COLUMN | Milkweed + Honey: Support your local hummingbirds

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A flash of red, the glint of gray. Up in the sky! Look! It’s Superman … It’s a plane … It’s a hummingbird!


Add the right features to your yard and you can sit back like Patti Mayonnaise here and watch the hummingbirds flicker and flit around. 

Everybody loves to spot these wee birds whizzing by faster than a speeding bullet. In Western Oregon and Washington, we have two main species: Anna’s hummingbirds reside here year-round, while Rufous hummingbirds migrate here in early summer. Anna’s shine in green and gray, the males bejeweled with fuchsia crowns. Rufous is another word for reddish-brown, and the birds reflect that: the males are rufous with green patches and white chests, while the females are paler green, orange, and white. An avid birder may spot a handful of other species in the Portland area.

Like me, these tiny fliers love to snack every 10 minutes or so, but instead of shuffling over to the cupboard, they visit more than a thousand flowers daily. Their Fitbit stats must be incredible. They sip sweet nectar with their freakish tongues and nosh on itsy bitsy bugs like gnats and aphids. Once they find a favorite canteen, they may defend it aggressively against other birds.

Want to witness these ravenous wonders on your backyard or balcony? There are two methods.


Like many folks, I began my avian appreciation journey with a red glass sugar-water feeder. I put one outside my kitchen window at a rental, which had no flowering plants in the yard besides a few roses and one overgrown camellia: Not an appealing menu for the refined hummingbird palette. So the feeder on the back porch quickly became a soup kitchen for local birds, who became helpless street urchins emptying their bowls and asking, “Please, sir, may I have some more?”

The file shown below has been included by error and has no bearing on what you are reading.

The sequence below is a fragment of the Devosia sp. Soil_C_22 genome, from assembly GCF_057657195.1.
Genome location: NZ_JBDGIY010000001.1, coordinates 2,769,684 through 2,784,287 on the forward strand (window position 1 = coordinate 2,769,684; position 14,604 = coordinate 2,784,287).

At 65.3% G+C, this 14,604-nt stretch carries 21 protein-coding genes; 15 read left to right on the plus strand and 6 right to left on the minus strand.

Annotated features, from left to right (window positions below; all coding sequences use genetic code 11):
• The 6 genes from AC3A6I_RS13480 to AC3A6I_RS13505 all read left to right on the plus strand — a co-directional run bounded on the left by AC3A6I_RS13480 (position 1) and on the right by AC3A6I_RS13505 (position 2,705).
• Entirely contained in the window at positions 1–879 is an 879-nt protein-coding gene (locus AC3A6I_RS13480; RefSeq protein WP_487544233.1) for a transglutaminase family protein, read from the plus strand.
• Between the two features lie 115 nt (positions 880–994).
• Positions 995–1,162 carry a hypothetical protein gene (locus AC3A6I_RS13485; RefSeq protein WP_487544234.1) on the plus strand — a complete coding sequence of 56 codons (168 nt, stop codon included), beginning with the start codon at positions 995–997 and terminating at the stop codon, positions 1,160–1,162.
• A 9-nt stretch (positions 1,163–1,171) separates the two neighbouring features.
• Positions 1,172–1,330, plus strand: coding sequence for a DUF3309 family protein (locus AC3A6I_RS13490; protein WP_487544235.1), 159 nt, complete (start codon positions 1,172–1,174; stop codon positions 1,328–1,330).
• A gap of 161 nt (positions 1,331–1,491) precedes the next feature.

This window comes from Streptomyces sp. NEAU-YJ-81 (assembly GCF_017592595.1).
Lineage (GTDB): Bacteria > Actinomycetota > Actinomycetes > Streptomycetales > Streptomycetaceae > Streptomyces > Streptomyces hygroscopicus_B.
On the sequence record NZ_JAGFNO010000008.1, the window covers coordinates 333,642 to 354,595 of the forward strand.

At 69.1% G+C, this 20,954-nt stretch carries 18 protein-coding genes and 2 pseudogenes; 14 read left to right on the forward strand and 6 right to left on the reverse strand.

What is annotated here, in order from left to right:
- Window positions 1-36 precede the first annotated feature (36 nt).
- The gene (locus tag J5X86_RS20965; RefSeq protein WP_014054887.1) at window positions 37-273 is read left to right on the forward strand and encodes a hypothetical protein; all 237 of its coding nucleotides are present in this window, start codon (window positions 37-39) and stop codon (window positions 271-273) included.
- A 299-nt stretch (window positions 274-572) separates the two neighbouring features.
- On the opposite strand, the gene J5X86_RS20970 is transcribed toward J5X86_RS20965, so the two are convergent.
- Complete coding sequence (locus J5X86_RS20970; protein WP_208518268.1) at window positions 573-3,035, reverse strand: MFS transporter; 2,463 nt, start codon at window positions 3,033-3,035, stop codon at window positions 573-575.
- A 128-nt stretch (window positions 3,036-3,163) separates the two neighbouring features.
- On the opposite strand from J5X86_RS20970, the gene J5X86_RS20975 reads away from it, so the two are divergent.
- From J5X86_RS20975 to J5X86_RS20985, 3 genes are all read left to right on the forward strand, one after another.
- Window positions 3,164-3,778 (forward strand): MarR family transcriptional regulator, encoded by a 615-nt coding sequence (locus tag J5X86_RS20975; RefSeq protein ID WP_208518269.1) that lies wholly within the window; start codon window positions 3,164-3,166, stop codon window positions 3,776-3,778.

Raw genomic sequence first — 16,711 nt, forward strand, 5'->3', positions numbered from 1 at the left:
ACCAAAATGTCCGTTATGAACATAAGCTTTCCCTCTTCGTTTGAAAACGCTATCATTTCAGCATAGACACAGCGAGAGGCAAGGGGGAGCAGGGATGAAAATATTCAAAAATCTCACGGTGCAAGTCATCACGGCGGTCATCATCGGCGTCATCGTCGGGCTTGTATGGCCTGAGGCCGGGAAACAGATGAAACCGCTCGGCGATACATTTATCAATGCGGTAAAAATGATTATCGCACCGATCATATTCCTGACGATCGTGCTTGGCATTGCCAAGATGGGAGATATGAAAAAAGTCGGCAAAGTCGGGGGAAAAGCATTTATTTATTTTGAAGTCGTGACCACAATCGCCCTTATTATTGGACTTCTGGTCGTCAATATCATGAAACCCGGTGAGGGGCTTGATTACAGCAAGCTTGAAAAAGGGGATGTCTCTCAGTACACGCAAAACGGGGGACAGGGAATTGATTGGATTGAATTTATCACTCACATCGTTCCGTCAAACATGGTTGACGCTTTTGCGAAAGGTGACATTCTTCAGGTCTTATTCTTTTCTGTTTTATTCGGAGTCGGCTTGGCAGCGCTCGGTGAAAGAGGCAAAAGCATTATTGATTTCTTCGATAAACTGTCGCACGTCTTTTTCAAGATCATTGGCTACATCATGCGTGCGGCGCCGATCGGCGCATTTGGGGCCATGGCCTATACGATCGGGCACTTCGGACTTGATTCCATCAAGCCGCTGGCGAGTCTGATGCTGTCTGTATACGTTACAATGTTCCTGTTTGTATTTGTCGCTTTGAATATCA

Sometimes, their requests were polite and melodic as they hovered around me like woodland sidekicks to a Disney princess. “My, isn’t nature enchanting,” I mused. I half expected them to bake a pie or invite their deer friends in to clean the dishes.

Other times, they flicked around my face like unpaid mafia toughs, implying what might happen if I didn’t get them their nectar — and soon. “My, isn’t nature cutthroat,” I reflected. I’d shield my eyes and dash into the house to mix a batch.


Hummingbird feeders can provide essential energy to the birds when most plants are dormant for winter.

I’m unsure what happened after our landlord sold the house and we moved, taking the holy sugar water with us. Did the happy new homeowners soon sour on the deal, realizing they had moved into a Hitchcockian horror? Did the hummingbirds beak at their thin windows or dart at their soft faces? Did those tiny banshees screech whenever they opened their door? Did the birds gather around the deck, watching the residents and biding their time? (If you’ve heard rumors about a family that fled an avian haunting in East Portland, let me know!)

I don’t use the feeders anymore, mostly because I’ve accepted they’re a chore I don’t keep up with. I forget to refresh the water consistently, which can be dangerous. Letting the sugar water sit too long or cleaning the feeder lackadaisically allows bacteria and illnesses to fester and spread.